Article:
THE Archbishop of Canterbury has asked the Government what it is doing to prevent the use of social-media platforms to incite hatred.
During a virtual sitting of the House of Lords, on Thursday of last week, the Archbishop asked a follow-up question to Lord Holmes of Richmond, who had asked the Government “What assessment they have made of the impact of digital platforms on the functioning of democracy”.
The Archbishop said: “The minister will be aware that, although social media has immense power for good, some social-media platforms are used to incite hatred, stirring up social disruption and even extreme violence in some parts of the world. . . What steps are Her Majesty’s Government looking at to motivate and encourage responsibility to be taken by such platforms to prevent their use in everything from hate speech to genocide?”
The Parliamentary Under Secretary of State at the Department for Digital, Culture, Media and Sport, Baroness Barran, replied that the Government would set out its plans in response to a consultation on the matter, and in upcoming legislation (the Online Harms Bill). “However, we anticipate that the international aspects will require intensive international collaboration to be effective.”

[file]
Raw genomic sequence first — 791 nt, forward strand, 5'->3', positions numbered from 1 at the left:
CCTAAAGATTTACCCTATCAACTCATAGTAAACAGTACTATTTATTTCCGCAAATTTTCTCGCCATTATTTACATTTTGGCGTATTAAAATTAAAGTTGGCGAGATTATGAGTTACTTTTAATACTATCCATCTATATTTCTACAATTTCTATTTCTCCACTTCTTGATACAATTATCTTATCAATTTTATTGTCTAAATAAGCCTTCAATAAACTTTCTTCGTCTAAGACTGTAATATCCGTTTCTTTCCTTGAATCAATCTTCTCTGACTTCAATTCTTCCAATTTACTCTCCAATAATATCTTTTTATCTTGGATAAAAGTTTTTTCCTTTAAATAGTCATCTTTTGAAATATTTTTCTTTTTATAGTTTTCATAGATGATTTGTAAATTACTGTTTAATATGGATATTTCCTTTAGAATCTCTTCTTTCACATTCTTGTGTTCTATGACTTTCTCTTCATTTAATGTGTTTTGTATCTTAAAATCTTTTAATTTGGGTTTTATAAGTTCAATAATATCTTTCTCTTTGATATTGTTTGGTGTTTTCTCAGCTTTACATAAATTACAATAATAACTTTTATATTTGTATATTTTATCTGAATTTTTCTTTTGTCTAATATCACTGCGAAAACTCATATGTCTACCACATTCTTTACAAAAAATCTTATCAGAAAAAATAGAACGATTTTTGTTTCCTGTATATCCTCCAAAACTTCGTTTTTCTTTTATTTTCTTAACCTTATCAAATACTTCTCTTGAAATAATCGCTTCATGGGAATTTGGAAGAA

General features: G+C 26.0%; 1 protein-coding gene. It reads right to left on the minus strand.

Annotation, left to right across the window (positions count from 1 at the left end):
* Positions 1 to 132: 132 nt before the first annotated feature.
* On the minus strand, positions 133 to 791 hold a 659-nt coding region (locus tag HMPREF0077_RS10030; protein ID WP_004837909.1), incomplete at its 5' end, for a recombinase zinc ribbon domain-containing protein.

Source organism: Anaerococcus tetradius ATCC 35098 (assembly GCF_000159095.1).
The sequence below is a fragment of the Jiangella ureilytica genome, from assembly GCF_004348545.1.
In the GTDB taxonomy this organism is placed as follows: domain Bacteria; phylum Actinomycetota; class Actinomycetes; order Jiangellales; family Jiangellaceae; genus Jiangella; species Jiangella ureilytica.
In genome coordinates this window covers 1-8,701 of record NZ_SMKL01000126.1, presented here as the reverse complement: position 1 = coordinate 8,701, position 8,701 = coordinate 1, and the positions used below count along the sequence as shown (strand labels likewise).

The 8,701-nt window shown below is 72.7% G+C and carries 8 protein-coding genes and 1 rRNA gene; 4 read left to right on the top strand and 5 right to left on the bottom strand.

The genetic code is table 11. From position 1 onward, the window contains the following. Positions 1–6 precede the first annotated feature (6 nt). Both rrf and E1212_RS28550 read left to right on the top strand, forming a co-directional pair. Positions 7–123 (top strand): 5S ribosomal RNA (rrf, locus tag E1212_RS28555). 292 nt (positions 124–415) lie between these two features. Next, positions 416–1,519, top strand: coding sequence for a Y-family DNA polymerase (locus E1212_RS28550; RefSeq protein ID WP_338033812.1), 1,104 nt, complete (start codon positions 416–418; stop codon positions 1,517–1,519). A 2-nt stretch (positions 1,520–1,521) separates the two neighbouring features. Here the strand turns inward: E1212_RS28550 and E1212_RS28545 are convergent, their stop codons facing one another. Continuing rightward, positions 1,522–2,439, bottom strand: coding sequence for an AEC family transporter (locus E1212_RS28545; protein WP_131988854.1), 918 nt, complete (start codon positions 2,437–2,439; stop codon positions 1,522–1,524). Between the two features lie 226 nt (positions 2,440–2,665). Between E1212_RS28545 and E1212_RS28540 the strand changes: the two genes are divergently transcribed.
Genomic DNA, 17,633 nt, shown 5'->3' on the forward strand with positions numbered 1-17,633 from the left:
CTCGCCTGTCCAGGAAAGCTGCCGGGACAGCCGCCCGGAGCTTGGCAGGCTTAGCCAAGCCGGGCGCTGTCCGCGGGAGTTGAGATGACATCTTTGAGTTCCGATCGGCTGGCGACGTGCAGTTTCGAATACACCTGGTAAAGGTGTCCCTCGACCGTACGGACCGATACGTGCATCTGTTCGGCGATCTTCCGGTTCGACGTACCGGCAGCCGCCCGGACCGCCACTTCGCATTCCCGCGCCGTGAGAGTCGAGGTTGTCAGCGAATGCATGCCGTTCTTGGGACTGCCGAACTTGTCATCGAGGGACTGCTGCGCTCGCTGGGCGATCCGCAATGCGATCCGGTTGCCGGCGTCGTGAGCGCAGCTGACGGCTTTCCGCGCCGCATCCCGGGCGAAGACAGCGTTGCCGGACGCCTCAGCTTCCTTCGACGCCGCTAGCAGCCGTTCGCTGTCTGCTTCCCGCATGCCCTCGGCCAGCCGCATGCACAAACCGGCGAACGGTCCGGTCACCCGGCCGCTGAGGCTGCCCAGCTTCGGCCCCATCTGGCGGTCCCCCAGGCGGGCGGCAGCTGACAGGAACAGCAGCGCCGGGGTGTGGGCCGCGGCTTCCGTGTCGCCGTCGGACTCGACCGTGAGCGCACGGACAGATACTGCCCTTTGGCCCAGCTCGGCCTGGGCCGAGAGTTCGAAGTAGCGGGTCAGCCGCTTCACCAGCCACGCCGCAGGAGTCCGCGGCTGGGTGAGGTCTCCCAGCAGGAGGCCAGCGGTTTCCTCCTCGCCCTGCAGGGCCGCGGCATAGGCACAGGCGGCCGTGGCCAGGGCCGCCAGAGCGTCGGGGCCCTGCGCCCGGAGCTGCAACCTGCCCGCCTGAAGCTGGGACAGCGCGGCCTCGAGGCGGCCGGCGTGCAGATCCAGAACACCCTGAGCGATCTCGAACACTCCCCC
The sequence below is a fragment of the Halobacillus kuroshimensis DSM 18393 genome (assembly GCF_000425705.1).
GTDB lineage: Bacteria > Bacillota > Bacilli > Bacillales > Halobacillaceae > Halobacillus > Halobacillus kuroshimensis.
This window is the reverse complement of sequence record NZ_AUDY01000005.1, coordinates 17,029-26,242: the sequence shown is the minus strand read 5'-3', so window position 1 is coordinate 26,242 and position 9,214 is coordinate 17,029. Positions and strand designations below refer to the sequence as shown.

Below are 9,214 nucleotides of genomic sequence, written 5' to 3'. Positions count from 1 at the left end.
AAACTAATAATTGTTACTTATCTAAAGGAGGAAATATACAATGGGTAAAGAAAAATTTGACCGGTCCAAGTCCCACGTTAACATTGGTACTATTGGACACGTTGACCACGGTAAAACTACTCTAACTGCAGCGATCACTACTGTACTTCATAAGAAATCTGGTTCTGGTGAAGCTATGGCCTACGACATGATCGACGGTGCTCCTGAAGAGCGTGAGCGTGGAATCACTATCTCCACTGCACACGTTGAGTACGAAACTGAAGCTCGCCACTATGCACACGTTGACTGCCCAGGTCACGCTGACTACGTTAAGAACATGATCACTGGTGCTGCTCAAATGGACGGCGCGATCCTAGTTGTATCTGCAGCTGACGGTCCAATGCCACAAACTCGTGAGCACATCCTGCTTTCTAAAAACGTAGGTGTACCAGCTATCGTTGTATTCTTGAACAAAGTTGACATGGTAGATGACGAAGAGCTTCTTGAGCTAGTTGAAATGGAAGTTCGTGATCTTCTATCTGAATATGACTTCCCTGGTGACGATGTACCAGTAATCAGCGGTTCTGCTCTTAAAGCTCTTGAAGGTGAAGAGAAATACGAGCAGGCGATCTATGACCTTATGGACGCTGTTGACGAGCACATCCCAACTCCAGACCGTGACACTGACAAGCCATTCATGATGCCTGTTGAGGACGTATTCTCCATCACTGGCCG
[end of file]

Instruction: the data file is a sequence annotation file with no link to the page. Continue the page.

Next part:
Archbishop Welby said last year that social media gave a “voice to the voiceless”, but that their lack of accountability encouraged “vicious” behaviour (News, 15 May 2019).
On Thursday of last week, the Bishop of Bristol, the Rt Revd Vivienne Faull, asked a question that she had tabled in the Lords about modern slavery and agricultural workers. She referred to the Farm Work Welfare app, developed by he Clewer Initiative, the Church’s scheme for combating modern slavery (News, 17 July, Comment, 3 July), which was intended, she said, “to help agricultural workers and their employers understand their rights and responsibilities”.
She continued: “In the light of current travel restrictions across the world, what assessment has the minister made of the impact that the Government’s proposed points-based immigration system will have on seasonal agricultural workers? Will the Government give the sector advance warning of any changes, following the review of the pilot later this year?”
Baroness Williams of Trafford, responding for the Government, said that she did not think that the points-based system would affect agricultural workers, “but we should always be on guard against people who might exploit those vulnerable to it.”
Bishop Faull said last Friday that she was concerned that, “while the new app from the Clewer initiative will be very helpful both for farm owners and workers, agricultural workers remain extremely vulnerable, and we don’t yet fully understand the impact that the new points-based immigration system will have.”